I know you have a dog, but do you have other pets? And do you eat pork?
Yes, our family has two cats and a dog—and I eat bacon that we sell, which is humanely raised.
Do you cook?
I pretty much do all the cooking. Right now we’re eating a lot of great local trout. It’s just the best quality stuff. Cauliflower is a kick right now in our family. We eat tons of berries, especially in season. Sometimes we have waffles for dinner. I still have three kids. We’re not doing gourmet, complex things.
I read in an article about you that you don’t let your kids watch TV, listen to the radio, go online, or play video games. Is that true?
It was more true when that was written, when they were younger. But we watch very little TV. I think TV is partially responsible for the downfall of modern culture. And video games—I’m a big 1980s gamer. But the way they are today, there’s a lot of violence, the same with TV. If we watch TV, it will sometimes be educational, and sometimes humorous. Now that the kids are older, we police it very closely. We might do some Doctor Who, some Cosmos: A Spacetime Odyssey, we like Modern Family. TV is allowed on Friday and Saturday.
How are you raising your children to be unconventional thinkers?
Their education is very unconventional at the Washington Waldorf School, for starters. It’s a real throwback, and we believe in the throwback. But basically through healthy debate, and then books. My kids are avid readers; they’ve read thousands of books. We do let the TED Talks come into our house, and certain interesting things on YouTube. So it’s usually educational. We’re big into science, we’re big Trekkies. We’re always introducing them to new concepts. We walk the dog and talk about big philosophy issues, one-on-one.
Do they feel that they’re being raised unconventionally? Do they like that?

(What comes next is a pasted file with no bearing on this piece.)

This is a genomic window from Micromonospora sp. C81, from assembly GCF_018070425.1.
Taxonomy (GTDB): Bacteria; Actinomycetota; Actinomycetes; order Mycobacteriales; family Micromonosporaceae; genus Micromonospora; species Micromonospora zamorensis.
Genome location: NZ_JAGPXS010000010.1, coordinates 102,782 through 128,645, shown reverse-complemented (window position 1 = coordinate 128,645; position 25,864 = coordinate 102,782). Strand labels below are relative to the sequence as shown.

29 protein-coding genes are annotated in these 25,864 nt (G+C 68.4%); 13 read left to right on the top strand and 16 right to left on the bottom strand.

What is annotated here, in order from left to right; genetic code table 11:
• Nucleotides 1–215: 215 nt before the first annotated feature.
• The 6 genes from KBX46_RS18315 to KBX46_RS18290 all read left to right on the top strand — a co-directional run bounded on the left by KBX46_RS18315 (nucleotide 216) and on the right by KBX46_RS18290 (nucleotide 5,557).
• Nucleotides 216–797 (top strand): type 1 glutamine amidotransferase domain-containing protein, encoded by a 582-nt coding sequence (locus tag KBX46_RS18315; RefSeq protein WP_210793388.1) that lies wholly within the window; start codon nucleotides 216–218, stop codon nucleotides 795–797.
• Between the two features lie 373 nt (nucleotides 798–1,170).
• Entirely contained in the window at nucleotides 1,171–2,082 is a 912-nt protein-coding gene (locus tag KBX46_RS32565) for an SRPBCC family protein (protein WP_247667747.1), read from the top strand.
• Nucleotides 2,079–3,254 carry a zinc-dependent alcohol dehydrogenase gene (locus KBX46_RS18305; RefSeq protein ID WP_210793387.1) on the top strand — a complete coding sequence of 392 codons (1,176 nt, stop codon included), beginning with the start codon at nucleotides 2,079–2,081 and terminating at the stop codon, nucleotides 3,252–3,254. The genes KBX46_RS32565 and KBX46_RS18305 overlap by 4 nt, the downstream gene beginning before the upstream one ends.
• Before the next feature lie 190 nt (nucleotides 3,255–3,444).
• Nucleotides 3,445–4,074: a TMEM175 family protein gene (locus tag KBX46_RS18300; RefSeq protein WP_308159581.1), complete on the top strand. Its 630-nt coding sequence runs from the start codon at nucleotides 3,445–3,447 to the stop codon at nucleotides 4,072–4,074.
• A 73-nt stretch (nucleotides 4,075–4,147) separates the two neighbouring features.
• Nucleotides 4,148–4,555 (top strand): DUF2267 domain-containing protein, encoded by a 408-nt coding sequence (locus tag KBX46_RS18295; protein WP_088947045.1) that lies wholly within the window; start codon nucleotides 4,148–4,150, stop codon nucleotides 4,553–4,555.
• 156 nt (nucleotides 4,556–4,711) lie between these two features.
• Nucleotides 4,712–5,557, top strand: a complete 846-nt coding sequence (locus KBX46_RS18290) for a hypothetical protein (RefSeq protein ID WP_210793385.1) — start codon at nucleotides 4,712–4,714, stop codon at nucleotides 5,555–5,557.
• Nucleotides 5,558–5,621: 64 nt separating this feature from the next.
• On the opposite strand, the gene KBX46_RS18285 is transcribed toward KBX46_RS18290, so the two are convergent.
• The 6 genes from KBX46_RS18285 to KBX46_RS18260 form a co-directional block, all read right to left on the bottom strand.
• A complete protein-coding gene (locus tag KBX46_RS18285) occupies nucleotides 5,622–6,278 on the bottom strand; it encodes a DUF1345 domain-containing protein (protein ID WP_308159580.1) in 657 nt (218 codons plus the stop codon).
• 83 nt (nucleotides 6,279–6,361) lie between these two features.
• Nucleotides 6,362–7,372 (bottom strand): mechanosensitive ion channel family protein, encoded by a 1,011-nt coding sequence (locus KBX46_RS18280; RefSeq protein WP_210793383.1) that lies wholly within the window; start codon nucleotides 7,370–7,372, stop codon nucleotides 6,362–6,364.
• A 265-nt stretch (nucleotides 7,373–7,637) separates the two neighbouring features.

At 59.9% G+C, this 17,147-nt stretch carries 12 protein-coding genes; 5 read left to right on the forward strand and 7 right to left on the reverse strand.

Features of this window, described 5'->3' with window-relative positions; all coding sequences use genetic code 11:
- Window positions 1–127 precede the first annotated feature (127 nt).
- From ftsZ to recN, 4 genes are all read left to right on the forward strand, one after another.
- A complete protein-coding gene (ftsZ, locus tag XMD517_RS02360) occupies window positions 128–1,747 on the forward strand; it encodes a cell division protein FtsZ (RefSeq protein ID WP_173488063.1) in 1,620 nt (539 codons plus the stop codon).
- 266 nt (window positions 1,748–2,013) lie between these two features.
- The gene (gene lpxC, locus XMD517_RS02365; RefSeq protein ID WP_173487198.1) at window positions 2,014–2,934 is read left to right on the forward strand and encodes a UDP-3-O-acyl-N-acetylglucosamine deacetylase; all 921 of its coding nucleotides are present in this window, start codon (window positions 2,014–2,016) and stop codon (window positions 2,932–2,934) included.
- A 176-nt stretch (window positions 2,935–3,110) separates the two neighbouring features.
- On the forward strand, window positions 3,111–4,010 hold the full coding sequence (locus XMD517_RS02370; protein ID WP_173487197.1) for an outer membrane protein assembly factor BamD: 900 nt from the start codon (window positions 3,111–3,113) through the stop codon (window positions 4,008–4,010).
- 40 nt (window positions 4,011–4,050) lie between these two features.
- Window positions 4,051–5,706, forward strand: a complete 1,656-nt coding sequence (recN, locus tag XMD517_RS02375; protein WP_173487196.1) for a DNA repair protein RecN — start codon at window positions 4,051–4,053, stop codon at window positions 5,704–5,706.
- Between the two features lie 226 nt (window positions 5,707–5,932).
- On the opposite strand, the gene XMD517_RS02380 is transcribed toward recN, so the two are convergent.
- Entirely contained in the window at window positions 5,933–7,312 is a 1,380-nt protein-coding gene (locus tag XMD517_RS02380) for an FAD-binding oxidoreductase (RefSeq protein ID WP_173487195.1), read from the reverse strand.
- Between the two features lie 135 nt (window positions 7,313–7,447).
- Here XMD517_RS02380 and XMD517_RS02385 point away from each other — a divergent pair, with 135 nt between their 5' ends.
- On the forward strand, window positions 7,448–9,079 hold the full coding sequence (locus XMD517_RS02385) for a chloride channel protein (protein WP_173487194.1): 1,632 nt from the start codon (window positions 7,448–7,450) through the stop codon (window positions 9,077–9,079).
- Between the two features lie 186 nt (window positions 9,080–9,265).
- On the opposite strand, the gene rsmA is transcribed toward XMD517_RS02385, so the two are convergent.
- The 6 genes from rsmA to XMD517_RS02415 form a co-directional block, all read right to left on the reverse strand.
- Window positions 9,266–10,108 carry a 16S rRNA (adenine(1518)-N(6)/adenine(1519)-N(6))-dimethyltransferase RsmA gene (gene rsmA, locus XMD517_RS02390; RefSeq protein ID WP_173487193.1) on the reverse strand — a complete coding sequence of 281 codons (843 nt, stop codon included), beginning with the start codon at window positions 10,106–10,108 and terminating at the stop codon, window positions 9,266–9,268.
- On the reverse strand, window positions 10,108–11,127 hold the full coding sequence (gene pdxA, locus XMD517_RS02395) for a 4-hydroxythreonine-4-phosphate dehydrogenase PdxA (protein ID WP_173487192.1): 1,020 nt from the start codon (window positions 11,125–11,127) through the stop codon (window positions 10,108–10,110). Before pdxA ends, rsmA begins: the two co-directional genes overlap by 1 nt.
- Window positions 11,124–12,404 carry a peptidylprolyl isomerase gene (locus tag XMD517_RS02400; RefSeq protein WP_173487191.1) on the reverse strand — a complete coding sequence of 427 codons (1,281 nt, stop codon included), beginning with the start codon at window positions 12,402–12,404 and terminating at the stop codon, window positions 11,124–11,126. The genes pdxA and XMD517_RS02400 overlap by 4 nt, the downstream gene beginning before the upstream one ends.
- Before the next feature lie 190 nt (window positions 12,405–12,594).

I think my 16-year-old daughter loves it. My 14-year-old, I think he sometimes feels like he’s too much of a misfit or outcast, and he’d like to be a little more normal. Yesterday, he was talking about how down he is on humans. I said, ‘Don’t think humans are so bad.’ We watched an osprey capture this fish and start with the head first. The thing flapped for minutes afterwards. It was torture, disgusting. I said, ‘That, my friend, is life. That’s not good or evil. So don’t just pin this on humans. Any life form is going to act like we do if it has the capacity.’ Life is both incredible and brutal. As a matter of fact, we’re about to get into that—why does evil exist? It’s these kind of discussions that I think make us think differently.
Tell me about your pinball obsession.
It’s that itch that always needs scratching. I can compete against myself or compete against others. It’s such a beautiful melding…there’s the visual artwork of the game, you also have sound that’s very creative. Also the way the game works—is it a really intricate deep game or a simple one? It’s so satisfying for some reason.
You’re kind of an interesting mix of things. Would you say you’re unpredictable? People might make certain assumptions about the way you might think about something, but I’m not sure they’d be accurate.
I think that’s probably true. I do have to watch out a little bit. I don’t know, actually. I think people might think I’m sometimes wacky, or a little nuts or radical.
What kind of wacky or radical things do you do?
I bragged on Facebook this morning that yesterday on the Northern Neck [at his vacation home] I did seven loads of laundry and I never used a dryer. I used the clothesline. I’m sure that my 250 friends on Facebook think I’m a nut. They’re probably thinking, ‘Don’t you have more important things to be doing than hanging laundry?’
Contributing Editor Carole Sugarman lives in Chevy Chase.